All actions have intended and unintended consequences. My intended consequences of writing this blog are to share knowledge and a love for the natural world through images and writing. The unintended consequences of writing this blog are less benign. As I type into my computer, I am using electricity to power the light in my room, the heater on my wall, and the computer on my desk. In Wyoming, our electricity is provided primarily by burning coal, with a limited amount of renewable energy mixed in. By creating this blog entry, I am contributing to carbon emissions produced by burning fossil fuels, which are contributing to global weirding.
In the 1600’s through the 1800’s, writing came at a different cost. Writers used paper, quill, and ink to record their thoughts. Quills were made from many different types of feathers, and the quill of choice was made from trumpeter swan flight feathers. As demand increased, trumpeter swans were hunted and pushed to the brink of extinction. In 1918, the Migratory Bird Treaty Act was passed by Congress, which protected swans from hunting. Even with this protection, there were only 69 trumpeter swans left in the lower 48 states by 1936. Since then, reintroduction programs have been widely successful in reestablishing the trumpeter swan throughout its historic range.
Today, the trumpeter swan is in the conservation category of “least concern,” which is a status worth celebrating. Trumpeter swans have inherent value to the ecosystem as a whole, and they are also beautiful and fascinating creatures.
The trumpeter swan is the largest waterfowl native to North America, standing up to four feet tall and weighing 20-30 pounds. In flight, trumpeter swans can reach speeds of 40 to 80 miles per hour.
The life span of trumpeter swans is between 20 and 30 years. At age four, mating bonds form. Once bonds form, the mating pair is rarely seen apart. Males that have been separated from their mates have been known to live a solitary life.
When trumpeter swans hatch, the plumage is grey. These young swans, called cygnets, slowly molt into white feathers. Between 110 and 120 days after hatching, cygnets begin to fly, and by the end of the year, the young swans have entirely white plumage.
Occasionally, swans can be seen with rust-colored heads. This coloration is not a natural color, and is actually caused by their feeding habits. Swans are often seen feeding in rivers and lakes with tails and feet in the air. With their long necks and large bodies, the swans feed on aquatic vegetation and invertebrates. If the water that swans feed in has a high iron content, the feathers on the swan’s head may be stained a rust color.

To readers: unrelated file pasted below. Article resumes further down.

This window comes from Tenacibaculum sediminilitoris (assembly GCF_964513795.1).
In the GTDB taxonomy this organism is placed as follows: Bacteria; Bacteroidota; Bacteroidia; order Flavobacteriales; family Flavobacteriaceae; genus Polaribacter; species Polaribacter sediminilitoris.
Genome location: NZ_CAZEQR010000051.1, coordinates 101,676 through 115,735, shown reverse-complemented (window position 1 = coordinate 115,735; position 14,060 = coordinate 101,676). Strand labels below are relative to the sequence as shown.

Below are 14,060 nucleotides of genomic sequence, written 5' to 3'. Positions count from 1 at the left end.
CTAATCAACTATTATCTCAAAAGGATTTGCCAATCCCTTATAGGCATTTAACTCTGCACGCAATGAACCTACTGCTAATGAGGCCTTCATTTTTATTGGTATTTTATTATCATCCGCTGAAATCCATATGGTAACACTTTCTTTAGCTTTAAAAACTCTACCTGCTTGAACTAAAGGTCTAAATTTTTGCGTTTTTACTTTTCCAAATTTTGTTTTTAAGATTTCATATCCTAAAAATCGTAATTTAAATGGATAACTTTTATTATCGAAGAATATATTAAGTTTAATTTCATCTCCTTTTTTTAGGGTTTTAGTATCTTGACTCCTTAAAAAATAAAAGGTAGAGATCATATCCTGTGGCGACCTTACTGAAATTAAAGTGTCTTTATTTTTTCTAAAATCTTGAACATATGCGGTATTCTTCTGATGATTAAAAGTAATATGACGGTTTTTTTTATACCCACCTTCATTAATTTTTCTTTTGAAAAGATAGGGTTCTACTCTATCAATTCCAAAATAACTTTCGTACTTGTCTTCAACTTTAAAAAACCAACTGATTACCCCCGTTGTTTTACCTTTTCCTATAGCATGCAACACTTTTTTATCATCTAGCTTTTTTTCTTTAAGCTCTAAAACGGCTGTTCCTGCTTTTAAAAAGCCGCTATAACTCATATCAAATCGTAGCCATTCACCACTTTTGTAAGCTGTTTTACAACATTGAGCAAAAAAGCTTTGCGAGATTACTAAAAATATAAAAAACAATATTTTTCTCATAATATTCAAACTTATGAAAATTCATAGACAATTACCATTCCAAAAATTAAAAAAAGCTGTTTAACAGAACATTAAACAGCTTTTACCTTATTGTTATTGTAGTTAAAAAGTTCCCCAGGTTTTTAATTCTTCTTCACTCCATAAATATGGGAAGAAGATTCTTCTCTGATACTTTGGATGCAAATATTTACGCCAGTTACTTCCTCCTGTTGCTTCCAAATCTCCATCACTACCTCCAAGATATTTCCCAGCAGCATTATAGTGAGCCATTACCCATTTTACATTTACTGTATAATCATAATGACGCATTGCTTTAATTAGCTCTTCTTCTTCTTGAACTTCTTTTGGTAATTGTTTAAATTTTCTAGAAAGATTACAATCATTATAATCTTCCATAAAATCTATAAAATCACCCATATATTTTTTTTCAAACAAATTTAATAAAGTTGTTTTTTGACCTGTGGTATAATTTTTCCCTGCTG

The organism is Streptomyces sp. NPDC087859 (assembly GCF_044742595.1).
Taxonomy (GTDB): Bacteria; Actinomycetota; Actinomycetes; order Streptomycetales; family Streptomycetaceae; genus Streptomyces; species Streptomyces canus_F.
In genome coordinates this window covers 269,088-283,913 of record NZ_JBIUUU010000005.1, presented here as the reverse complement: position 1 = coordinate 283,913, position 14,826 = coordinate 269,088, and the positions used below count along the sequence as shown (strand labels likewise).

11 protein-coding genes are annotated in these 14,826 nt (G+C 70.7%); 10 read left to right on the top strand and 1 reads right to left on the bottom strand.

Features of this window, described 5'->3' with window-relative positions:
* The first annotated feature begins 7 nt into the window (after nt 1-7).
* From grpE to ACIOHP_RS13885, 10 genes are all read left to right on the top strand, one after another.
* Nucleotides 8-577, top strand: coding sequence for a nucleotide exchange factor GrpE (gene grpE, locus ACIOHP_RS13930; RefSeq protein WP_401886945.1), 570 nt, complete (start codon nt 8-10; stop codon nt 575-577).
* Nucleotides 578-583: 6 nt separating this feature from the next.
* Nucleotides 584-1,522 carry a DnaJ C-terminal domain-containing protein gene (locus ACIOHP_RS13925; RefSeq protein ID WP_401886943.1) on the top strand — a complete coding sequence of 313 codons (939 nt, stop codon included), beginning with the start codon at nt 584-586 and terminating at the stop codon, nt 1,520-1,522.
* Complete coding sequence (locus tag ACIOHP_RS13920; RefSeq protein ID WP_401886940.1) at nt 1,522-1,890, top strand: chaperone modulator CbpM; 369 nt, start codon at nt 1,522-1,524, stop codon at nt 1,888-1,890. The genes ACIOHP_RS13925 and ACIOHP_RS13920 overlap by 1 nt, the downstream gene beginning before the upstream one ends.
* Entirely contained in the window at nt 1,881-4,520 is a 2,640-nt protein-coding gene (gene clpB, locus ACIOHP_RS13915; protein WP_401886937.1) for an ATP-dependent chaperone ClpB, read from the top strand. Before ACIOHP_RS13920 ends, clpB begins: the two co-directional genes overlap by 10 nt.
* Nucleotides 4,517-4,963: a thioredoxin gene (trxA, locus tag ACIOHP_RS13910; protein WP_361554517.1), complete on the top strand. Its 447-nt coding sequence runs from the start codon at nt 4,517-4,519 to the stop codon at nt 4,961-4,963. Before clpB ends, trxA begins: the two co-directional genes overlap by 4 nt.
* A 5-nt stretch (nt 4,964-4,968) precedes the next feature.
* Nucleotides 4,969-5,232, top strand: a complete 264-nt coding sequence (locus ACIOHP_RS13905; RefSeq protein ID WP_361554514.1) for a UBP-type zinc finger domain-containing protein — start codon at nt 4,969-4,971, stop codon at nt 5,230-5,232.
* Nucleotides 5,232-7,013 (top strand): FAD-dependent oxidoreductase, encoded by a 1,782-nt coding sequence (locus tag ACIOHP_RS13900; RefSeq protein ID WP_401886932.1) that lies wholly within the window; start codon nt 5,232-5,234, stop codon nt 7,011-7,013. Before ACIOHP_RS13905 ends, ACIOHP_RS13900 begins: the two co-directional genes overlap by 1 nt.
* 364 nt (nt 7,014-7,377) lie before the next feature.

Of all of the cool facts about swans (and there are a lot!), there is one fact that trumps them all. Every year, swans lose their ability to fly.
In the warmest months of the year, swans molt all of their feathers. During this period of up to two months, trumpeter swans are flightless. As you can imagine, swans are incredibly vulnerable to predation in this period of their lives.
Swans are commonly seen in the Greater Yellowstone Ecosystem throughout the fall and winter months. Trumpeter swans are migratory, and the GYE is the primary winter habitat for migrants from Canada.
Swans have incredible winter adaptations that allow them to survive the winter. One of their adaptations, countercurrent heat exchange, is related to their circulatory system. Ordinarily, veins and arteries (the vessels that transport blood in the circulatory system) are isolated. In trumpeter swans (and other waterfowl), the arteries and veins are wrapped around each other. This allows for heat exchange between blood that is leaving the core of the body and blood that is returning from the extremities. Warm blood leaving the core of the body is pre-cooled as it loses heat to the blood returning from the extremities. Likewise, the blood leaving the extremities is pre-warmed as it re-enters the core. In this way, the foot of the swan is maintained at a lower temperature than the body, which allows for a smaller temperature gradient between the foot and the cold snow. Remember the lesson on thermodynamics? As temperature gradients are reduced, the rate of heat exchange slows down.
If you weren’t bogged down by the physiology and thermodynamics crash course that I just put you through, you might be wondering why the swan’s feet don’t freeze. Swans have two adaptations that prevent frostbite- one adaptation is behavioral and the other is physiological. In the winter, swans will frequently be seen standing on one leg, with the other leg tucked under their feathers. The feathers act as insulation, allowing the foot to warm up. In addition to this behavioral adaptation, warm blood is periodically pulsed through the foot in order to prevent tissue damage due to the cold.
Throughout the winter, I have seen swans on Flat Creek in the National Elk Refuge just north of Jackson. On Sunday, I counted five pairs of swans on a quarter mile stretch of open water. As I watched, swans fed on aquatic plants in the river, preened their feathers, and rested in the snow on the edge of the water.
Life in the Cold by Peter J. Marchand